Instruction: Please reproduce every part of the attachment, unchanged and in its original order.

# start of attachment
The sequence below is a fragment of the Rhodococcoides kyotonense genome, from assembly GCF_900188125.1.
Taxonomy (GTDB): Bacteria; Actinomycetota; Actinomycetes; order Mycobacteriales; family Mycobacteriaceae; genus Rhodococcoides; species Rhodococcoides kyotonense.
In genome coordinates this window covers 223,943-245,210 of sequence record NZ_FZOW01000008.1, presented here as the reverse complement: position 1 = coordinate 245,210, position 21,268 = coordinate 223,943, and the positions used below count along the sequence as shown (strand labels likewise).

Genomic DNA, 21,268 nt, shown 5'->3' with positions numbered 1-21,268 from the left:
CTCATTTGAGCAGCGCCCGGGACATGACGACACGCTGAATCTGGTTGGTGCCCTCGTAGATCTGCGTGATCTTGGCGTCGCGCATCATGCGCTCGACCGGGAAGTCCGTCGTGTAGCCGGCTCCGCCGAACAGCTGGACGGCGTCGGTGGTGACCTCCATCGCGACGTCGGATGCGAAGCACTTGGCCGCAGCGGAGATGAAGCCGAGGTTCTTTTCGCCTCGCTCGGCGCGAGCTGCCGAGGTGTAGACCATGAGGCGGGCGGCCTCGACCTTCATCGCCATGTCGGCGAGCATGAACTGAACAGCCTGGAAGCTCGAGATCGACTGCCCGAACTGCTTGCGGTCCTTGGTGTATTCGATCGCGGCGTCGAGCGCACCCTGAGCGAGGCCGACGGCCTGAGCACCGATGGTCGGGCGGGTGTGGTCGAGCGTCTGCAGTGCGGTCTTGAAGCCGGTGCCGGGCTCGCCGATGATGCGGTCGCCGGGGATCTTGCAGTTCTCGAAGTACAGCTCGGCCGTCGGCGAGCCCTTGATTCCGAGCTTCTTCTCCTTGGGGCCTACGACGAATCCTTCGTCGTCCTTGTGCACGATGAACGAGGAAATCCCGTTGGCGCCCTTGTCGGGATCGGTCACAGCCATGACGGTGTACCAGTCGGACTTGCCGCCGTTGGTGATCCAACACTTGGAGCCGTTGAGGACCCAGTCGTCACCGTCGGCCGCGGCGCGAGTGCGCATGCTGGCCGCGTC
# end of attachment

The sequence below is a fragment of the Rhodococcoides kyotonense genome, from assembly GCF_900188125.1.
Taxonomy (GTDB): Bacteria; Actinomycetota; Actinomycetes; order Mycobacteriales; family Mycobacteriaceae; genus Rhodococcoides; species Rhodococcoides kyotonense.
In genome coordinates this window covers 223,943-245,210 of sequence record NZ_FZOW01000008.1, presented here as the reverse complement: position 1 = coordinate 245,210, position 21,268 = coordinate 223,943, and the positions used below count along the sequence as shown (strand labels likewise).

Genomic DNA, 21,268 nt, shown 5'->3' with positions numbered 1-21,268 from the left:
CTCATTTGAGCAGCGCCCGGGACATGACGACACGCTGAATCTGGTTGGTGCCCTCGTAGATCTGCGTGATCTTGGCGTCGCGCATCATGCGCTCGACCGGGAAGTCCGTCGTGTAGCCGGCTCCGCCGAACAGCTGGACGGCGTCGGTGGTGACCTCCATCGCGACGTCGGATGCGAAGCACTTGGCCGCAGCGGAGATGAAGCCGAGGTTCTTTTCGCCTCGCTCGGCGCGAGCTGCCGAGGTGTAGACCATGAGGCGGGCGGCCTCGACCTTCATCGCCATGTCGGCGAGCATGAACTGAACAGCCTGGAAGCTCGAGATCGACTGCCCGAACTGCTTGCGGTCCTTGGTGTATTCGATCGCGGCGTCGAGCGCACCCTGAGCGAGGCCGACGGCCTGAGCACCGATGGTCGGGCGGGTGTGGTCGAGCGTCTGCAGTGCGGTCTTGAAGCCGGTGCCGGGCTCGCCGATGATGCGGTCGCCGGGGATCTTGCAGTTCTCGAAGTACAGCTCGGCCGTCGGCGAGCCCTTGATTCCGAGCTTCTTCTCCTTGGGGCCTACGACGAATCCTTCGTCGTCCTTGTGCACGATGAACGAGGAAATCCCGTTGGCGCCCTTGTCGGGATCGGTCACAGCCATGACGGTGTACCAGTCGGACTTGCCGCCGTTGGTGATCCAACACTTGGAGCCGTTGAGGACCCAGTCGTCACCGTCGGCCGCGGCGCGAGTGCGCATGCTGGCCGCGTC